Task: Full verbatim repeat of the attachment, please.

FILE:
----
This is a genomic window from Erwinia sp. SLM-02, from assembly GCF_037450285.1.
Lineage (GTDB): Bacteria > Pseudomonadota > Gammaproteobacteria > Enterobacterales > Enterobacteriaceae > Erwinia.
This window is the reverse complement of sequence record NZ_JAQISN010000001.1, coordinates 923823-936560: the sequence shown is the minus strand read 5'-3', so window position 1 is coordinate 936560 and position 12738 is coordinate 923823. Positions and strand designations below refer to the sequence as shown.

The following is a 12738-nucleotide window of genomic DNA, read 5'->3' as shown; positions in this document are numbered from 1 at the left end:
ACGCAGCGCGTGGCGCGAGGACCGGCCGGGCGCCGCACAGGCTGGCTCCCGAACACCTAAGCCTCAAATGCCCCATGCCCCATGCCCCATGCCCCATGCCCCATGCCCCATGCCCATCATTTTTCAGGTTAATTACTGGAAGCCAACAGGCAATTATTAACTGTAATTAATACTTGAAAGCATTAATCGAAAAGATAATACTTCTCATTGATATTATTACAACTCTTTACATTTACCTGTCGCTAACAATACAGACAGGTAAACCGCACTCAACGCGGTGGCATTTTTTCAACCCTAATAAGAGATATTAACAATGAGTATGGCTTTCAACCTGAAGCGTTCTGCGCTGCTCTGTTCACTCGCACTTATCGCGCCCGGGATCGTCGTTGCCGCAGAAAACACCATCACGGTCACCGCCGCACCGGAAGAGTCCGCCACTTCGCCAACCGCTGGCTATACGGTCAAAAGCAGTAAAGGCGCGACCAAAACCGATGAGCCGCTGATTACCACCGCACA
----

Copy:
This is a genomic window from Erwinia sp. SLM-02, from assembly GCF_037450285.1.
Lineage (GTDB): Bacteria > Pseudomonadota > Gammaproteobacteria > Enterobacterales > Enterobacteriaceae > Erwinia.
This window is the reverse complement of sequence record NZ_JAQISN010000001.1, coordinates 923823-936560: the sequence shown is the minus strand read 5'-3', so window position 1 is coordinate 936560 and position 12738 is coordinate 923823. Positions and strand designations below refer to the sequence as shown.

The following is a 12738-nucleotide window of genomic DNA, read 5'->3' as shown; positions in this document are numbered from 1 at the left end:
ACGCAGCGCGTGGCGCGAGGACCGGCCGGGCGCCGCACAGGCTGGCTCCCGAACACCTAAGCCTCAAATGCCCCATGCCCCATGCCCCATGCCCCATGCCCCATGCCCCATGCCCATCATTTTTCAGGTTAATTACTGGAAGCCAACAGGCAATTATTAACTGTAATTAATACTTGAAAGCATTAATCGAAAAGATAATACTTCTCATTGATATTATTACAACTCTTTACATTTACCTGTCGCTAACAATACAGACAGGTAAACCGCACTCAACGCGGTGGCATTTTTTCAACCCTAATAAGAGATATTAACAATGAGTATGGCTTTCAACCTGAAGCGTTCTGCGCTGCTCTGTTCACTCGCACTTATCGCGCCCGGGATCGTCGTTGCCGCAGAAAACACCATCACGGTCACCGCCGCACCGGAAGAGTCCGCCACTTCGCCAACCGCTGGCTATACGGTCAAAAGCAGTAAAGGCGCGACCAAAACCGATGAGCCGCTGATTACCACCGCACA